Ph.D. Thesis Defense: Rosanne Malek
Monday, April 18, 2022; 8:00 AM; N434 Lindquist Center
Title: Defining Partnership Factors Between Business and Education Partners: A Case Study
Committee Chair: Liz Hollingworth
Ph.D. Thesis Defense: John-Paul Chaisson-Cardenas
Monday, April 18, 2022; 9:00 AM; TBD
Title: Resistance and Backlash from the Perspective of PK-12 Educational Diversity, Equity, and Inclusion Professionals (IDEP) in a Predominantly White Midwestern State
Committee Co-Chairs: Brian An; Stephen Warren
Ph.D. Thesis Defense: Gwendolyn Archibald
Tuesday, April 19, 2022; 10:30 AM; Zoom/C217 College of Public Health
Title: “I’m this girl who’s drinking and getting into trouble”: A Feminist Analysis of Alcohol-Related Arrest Narratives of Undergraduate College Women
Committee Chair: Cassie Barnhardt
Ph.D. Thesis Defense: Abi A France-Kelly
Tuesday, April 19, 2022; 12:30 PM; Zoom
Title: A Mixed Methods Study of Graduate Student Parents’ Sense of Belonging at a Research University
Committee Chair: Jodi Linley
Ph.D. Thesis Defense: Christopher Anders
Thursday, May 5, 2022; 10:00 AM; Zoom
Title: Identity Salience as it Relates to Multicultural Processes & Outcomes in Psychotherapy
Committee Co-Chairs: Martin Kivlighan, Saba Ali
Ph.D. Thesis Defense: Diana Galvez Bohorquez
Monday, May 9, 2022; 2:00 PM; Zoom
Title: The role of school belonging, teacher-gatekeeping, and social status in high school students' math attainment: understanding inequalities in learning opportunities through the lens of status construction theory
Committee Chair: Brian An
Ph.D. Thesis Defense: Gwendolyn Archibald
Tuesday, May 10, 2022; 12:00 PM; Zoom/C217 College of Public Health
Title: “Who am I? What the heck? I’m this girl who’s drinking and getting into trouble”: An Analysis of Alcohol-Related Arrest Narratives of Undergraduate College Women
Committee Chair: Cassie Barnhardt
The College has invited a group of experienced graduate students to form our Graduate Student Executive Committee (GSEC) which has been active in offering sessions both informational and social that are intended to support graduate student endeavors. They have also provided valuable input to college administration on many issues including orientation for new students entering the college
GSEC aims to support new graduate students by helping them get acquainted with other students, the College, and the area. In addition to the New Graduate Student Orientation event, helpful information regarding the College, transportation, family services, surrounding attractions, etc., can be found here: Helpful Information for New College of Education Graduate Students.
The Graduate Student Executive Committee is a volunteer group of graduate students who serve in an advisory role reporting to the Associate Dean of Faculty and Graduate Programs on issues related to students. The Committee also organizes and administers sessions promoting the quality of life for graduate students including the New Graduate Student Welcome Event with the support of the Dean’s Office.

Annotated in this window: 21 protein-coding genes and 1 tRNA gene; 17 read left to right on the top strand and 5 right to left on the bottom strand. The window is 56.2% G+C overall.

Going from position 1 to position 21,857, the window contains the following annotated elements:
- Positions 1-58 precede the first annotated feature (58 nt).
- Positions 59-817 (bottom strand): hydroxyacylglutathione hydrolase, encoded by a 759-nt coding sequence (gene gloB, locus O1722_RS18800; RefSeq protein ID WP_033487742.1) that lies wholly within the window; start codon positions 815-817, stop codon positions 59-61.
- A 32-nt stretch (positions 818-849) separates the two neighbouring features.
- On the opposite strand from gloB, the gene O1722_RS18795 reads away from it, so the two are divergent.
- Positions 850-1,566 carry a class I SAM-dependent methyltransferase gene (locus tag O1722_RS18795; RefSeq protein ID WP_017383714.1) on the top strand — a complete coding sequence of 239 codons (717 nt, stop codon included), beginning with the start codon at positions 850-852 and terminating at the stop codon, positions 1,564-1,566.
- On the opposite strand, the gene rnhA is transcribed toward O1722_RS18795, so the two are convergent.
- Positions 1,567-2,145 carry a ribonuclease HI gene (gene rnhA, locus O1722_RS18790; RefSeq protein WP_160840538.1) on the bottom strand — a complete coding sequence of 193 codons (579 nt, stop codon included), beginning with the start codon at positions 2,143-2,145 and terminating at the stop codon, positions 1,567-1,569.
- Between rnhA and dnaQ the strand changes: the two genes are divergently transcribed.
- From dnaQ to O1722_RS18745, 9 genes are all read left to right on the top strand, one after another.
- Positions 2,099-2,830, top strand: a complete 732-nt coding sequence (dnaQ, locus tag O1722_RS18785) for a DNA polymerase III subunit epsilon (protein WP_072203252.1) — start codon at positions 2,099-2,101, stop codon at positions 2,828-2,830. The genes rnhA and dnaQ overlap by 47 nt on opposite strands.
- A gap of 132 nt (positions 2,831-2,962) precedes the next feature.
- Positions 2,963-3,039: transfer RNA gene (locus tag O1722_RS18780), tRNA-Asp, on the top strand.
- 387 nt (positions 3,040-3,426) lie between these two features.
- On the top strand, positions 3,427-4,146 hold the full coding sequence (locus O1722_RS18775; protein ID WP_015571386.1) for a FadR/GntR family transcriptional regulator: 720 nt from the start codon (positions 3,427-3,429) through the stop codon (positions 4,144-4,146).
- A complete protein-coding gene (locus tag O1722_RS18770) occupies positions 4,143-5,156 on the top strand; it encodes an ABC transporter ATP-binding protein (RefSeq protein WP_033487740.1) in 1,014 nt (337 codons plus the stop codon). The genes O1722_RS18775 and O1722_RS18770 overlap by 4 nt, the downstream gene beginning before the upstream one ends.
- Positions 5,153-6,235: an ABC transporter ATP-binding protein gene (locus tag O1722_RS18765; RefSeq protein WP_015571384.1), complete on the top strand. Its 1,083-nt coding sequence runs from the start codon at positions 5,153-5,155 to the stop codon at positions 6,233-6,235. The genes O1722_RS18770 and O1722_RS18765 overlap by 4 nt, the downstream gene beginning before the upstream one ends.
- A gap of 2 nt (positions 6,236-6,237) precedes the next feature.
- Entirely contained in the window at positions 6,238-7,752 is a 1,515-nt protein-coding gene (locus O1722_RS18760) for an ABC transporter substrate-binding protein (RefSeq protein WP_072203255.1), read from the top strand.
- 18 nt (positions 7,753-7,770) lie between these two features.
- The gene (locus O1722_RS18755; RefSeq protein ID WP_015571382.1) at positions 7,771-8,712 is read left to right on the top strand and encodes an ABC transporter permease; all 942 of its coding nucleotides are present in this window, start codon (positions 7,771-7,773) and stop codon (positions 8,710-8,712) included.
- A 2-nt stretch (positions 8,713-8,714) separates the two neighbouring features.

- New Graduate Student Welcome Event – organized and delivered by experienced students.
- Ice Cream Social
- Finals Breakfast
- Information in support of graduate student quality of life including adjusting to Iowa City culture.
- Sessions that specifically target master’s students, and international students
- Sessions in support of those in programs whose career goals support education in industry and non-academic jobs.
- Support in the Graduate Student Commons
- Cooperative projects with other graduate student organizations in the COE
Student volunteers gain skills in administration, collaborative planning, and serving as a liaison to College of Education administration. The committee strives to include at least two representatives from each department within the College of Education with at least one member from i-fellows and other graduate student organizations.
Students admitted to doctoral programs prior to Fall 2015 may choose to use either the current Ph.D. Research Requirements listed below, or to use newly approved program Ph.D. research requirements. Students admitted Fall 2015 or later must use their program’s research requirements. Check with your program for options available to you.
The College of Education requires students in all of its doctoral programs to demonstrate proficiency in both qualitative and quantitative research methodologies. We require five courses in research methodology for all doctoral students, with three courses in either quantitative or qualitative research and two courses in the other area. Within this structure, departments and programs have great flexibility to set more specific requirements. This is in addition to the following course, which must be taken in the first year of the student’s Ph.D. program:
- EALL:5150 Introduction to Educational Research
It is very important that students make their course selection in regular and close consultation with their advisors. For course offerings, check MyUI.
Courses that may be used for meeting qualitative requirements
All students must take one of the following four courses:
- EPLS:7373 Qualitative Research Design and Methods
- RCE:7338 Essentials of Qualitative Inquiry in Education
- EDTL:7070 Introduction to Qualitative Methods in Literacy Research
- PSQF:7331 Qualitative Educational Research Methods
Students may then take one or two courses as appropriate for their program from the following list. After this requirement has been met, students may take additional coursework from the above list. University of Iowa courses may be added to this list if approved by the Executive Council of the College.
- HIST:7197 The Art and Craft of Historical Writing
- HIST:7199 History Workshop Theory & Interpretation
- EPLS:5195 Research in Cross-Cultural Settings
- EPLS:5240 Introduction to Historical Methodology
- RCE:7438 Advanced Qualitative Research Seminar in Rehabilitation and Counselor Education
- RCE:7444 Qualitative Research in the Multicultural Context
- PSQF:6265 Program Evaluation
- EDTL:7410 Mixed Methods Research
- PSQF:7331 Conducting Research Online
- EDTL:6267 Seminar Current Issues in Art Education: Qualitative Methods
- EDTL:7071 Critical Discourse Analysis
- EDTL:7072 Advanced Methods of Literacy Research: Qualitative Data Analysis and Reporting